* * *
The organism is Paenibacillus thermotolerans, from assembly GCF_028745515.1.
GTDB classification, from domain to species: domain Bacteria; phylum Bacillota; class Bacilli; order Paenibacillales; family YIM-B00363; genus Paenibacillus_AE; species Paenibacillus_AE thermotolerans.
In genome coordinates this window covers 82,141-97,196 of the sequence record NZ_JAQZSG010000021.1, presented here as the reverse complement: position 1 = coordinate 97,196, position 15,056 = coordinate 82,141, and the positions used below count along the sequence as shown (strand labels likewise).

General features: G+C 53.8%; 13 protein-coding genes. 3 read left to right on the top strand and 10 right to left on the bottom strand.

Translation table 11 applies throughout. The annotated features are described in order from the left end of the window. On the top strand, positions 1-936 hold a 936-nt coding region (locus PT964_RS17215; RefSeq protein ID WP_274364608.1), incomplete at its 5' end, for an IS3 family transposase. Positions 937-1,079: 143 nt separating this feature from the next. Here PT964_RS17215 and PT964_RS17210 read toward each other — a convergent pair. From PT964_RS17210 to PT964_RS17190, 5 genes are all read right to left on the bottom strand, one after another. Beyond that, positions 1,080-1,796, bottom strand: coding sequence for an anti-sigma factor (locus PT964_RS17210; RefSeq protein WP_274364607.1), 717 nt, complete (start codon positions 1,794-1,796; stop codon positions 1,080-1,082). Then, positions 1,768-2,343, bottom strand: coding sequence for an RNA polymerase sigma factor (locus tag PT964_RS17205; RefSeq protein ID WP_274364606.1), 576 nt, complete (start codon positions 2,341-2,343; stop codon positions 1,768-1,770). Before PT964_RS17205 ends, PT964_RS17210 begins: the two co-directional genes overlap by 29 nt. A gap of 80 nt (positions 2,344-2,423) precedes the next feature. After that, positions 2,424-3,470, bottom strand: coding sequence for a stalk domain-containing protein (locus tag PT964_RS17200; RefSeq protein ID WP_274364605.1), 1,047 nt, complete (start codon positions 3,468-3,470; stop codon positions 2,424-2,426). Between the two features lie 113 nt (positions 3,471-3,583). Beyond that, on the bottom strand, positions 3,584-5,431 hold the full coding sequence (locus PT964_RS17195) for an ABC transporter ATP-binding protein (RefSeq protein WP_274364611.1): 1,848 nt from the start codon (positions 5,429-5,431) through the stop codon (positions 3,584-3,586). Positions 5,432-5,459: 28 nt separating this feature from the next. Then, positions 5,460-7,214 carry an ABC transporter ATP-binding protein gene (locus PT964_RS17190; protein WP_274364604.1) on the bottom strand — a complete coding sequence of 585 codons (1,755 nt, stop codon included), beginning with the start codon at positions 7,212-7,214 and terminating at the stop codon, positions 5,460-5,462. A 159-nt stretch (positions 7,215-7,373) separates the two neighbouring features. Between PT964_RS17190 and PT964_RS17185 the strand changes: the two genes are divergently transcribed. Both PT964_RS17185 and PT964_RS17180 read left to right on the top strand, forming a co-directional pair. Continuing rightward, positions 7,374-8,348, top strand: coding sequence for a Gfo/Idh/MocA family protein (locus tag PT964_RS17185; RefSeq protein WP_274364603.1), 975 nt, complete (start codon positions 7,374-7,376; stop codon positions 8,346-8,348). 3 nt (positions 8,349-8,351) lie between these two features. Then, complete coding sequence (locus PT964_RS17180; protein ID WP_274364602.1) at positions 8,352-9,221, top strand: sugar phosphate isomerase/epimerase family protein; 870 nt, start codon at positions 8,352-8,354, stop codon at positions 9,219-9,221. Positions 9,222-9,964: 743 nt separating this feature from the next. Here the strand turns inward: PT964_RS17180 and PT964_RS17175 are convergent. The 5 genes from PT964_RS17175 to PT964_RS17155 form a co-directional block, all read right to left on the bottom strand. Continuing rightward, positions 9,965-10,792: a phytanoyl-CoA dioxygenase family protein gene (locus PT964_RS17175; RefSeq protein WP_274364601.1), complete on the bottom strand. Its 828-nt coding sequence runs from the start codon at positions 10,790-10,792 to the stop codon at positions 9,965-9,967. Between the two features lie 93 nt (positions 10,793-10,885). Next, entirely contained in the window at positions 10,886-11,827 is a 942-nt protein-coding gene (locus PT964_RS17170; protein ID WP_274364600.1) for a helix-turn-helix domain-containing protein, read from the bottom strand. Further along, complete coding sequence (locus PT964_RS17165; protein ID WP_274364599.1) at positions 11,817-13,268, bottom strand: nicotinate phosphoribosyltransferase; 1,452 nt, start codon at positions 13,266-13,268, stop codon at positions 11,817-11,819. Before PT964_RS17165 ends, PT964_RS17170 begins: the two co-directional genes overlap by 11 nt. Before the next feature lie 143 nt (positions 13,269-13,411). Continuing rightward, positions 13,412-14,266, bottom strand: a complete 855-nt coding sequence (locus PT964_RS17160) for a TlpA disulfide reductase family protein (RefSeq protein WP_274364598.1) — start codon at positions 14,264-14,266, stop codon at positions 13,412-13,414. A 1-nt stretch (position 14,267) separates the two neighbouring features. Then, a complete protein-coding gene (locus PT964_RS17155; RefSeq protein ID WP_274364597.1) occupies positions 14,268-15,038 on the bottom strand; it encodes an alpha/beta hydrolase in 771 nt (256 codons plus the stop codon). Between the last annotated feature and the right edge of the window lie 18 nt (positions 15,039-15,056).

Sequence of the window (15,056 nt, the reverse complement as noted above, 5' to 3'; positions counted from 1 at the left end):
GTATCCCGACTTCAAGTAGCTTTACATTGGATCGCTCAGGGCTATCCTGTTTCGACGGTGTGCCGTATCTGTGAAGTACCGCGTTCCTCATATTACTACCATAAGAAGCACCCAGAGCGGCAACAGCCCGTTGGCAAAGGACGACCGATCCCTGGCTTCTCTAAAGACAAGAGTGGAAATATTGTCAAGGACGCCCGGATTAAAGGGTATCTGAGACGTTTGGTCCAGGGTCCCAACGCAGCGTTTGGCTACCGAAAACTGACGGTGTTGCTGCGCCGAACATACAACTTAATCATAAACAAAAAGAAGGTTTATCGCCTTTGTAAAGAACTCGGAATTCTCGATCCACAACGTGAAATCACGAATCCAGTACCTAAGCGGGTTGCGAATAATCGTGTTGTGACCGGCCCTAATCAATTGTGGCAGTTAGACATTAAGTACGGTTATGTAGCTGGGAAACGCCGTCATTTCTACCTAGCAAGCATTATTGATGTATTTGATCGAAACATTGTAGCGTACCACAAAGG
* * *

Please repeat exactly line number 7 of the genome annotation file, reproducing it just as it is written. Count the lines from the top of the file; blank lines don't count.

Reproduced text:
GTATCCCGACTTCAAGTAGCTTTACATTGGATCGCTCAGGGCTATCCTGTTTCGACGGTGTGCCGTATCTGTGAAGTACCGCGTTCCTCATATTACTACCATAAGAAGCACCCAGAGCGGCAACAGCCCGTTGGCAAAGGACGACCGATCCCTGGCTTCTCTAAAGACAAGAGTGGAAATATTGTCAAGGACGCCCGGATTAAAGGGTATCTGAGACGTTTGGTCCAGGGTCCCAACGCAGCGTTTGGCTACCGAAAACTGACGGTGTTGCTGCGCCGAACATACAACTTAATCATAAACAAAAAGAAGGTTTATCGCCTTTGTAAAGAACTCGGAATTCTCGATCCACAACGTGAAATCACGAATCCAGTACCTAAGCGGGTTGCGAATAATCGTGTTGTGACCGGCCCTAATCAATTGTGGCAGTTAGACATTAAGTACGGTTATGTAGCTGGGAAACGCCGTCATTTCTACCTAGCAAGCATTATTGATGTATTTGATCGAAACATTGTAGCGTACCACAAAGG